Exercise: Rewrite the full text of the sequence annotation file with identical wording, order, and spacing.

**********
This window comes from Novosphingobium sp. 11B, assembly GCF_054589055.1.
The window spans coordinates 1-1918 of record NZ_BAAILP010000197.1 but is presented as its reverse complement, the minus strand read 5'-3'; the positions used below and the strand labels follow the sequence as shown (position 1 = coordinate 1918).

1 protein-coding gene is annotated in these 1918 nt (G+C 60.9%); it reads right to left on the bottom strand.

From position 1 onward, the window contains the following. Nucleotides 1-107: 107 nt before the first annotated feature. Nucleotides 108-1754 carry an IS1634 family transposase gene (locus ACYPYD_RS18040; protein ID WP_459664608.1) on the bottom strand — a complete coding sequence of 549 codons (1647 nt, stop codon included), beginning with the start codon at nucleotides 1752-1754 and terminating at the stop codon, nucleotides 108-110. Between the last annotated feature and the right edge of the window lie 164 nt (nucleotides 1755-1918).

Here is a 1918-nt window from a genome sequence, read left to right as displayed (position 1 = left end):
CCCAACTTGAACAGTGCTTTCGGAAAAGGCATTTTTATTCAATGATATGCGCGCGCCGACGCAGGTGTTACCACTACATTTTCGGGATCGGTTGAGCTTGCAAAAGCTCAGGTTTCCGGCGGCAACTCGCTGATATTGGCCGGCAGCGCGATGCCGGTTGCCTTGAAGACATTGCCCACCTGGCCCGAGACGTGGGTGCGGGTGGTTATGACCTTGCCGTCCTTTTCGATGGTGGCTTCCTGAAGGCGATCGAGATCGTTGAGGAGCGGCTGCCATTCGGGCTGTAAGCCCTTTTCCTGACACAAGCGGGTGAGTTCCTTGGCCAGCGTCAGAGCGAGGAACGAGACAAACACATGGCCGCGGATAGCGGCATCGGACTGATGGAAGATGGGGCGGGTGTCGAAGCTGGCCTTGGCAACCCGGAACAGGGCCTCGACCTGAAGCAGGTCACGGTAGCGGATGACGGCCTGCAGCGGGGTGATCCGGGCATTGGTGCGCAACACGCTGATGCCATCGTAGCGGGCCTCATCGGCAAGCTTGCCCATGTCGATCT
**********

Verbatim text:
This window comes from Novosphingobium sp. 11B, assembly GCF_054589055.1.
The window spans coordinates 1-1918 of record NZ_BAAILP010000197.1 but is presented as its reverse complement, the minus strand read 5'-3'; the positions used below and the strand labels follow the sequence as shown (position 1 = coordinate 1918).

1 protein-coding gene is annotated in these 1918 nt (G+C 60.9%); it reads right to left on the bottom strand.

From position 1 onward, the window contains the following. Nucleotides 1-107: 107 nt before the first annotated feature. Nucleotides 108-1754 carry an IS1634 family transposase gene (locus ACYPYD_RS18040; protein ID WP_459664608.1) on the bottom strand — a complete coding sequence of 549 codons (1647 nt, stop codon included), beginning with the start codon at nucleotides 1752-1754 and terminating at the stop codon, nucleotides 108-110. Between the last annotated feature and the right edge of the window lie 164 nt (nucleotides 1755-1918).

Here is a 1918-nt window from a genome sequence, read left to right as displayed (position 1 = left end):
CCCAACTTGAACAGTGCTTTCGGAAAAGGCATTTTTATTCAATGATATGCGCGCGCCGACGCAGGTGTTACCACTACATTTTCGGGATCGGTTGAGCTTGCAAAAGCTCAGGTTTCCGGCGGCAACTCGCTGATATTGGCCGGCAGCGCGATGCCGGTTGCCTTGAAGACATTGCCCACCTGGCCCGAGACGTGGGTGCGGGTGGTTATGACCTTGCCGTCCTTTTCGATGGTGGCTTCCTGAAGGCGATCGAGATCGTTGAGGAGCGGCTGCCATTCGGGCTGTAAGCCCTTTTCCTGACACAAGCGGGTGAGTTCCTTGGCCAGCGTCAGAGCGAGGAACGAGACAAACACATGGCCGCGGATAGCGGCATCGGACTGATGGAAGATGGGGCGGGTGTCGAAGCTGGCCTTGGCAACCCGGAACAGGGCCTCGACCTGAAGCAGGTCACGGTAGCGGATGACGGCCTGCAGCGGGGTGATCCGGGCATTGGTGCGCAACACGCTGATGCCATCGTAGCGGGCCTCATCGGCAAGCTTGCCCATGTCGATCT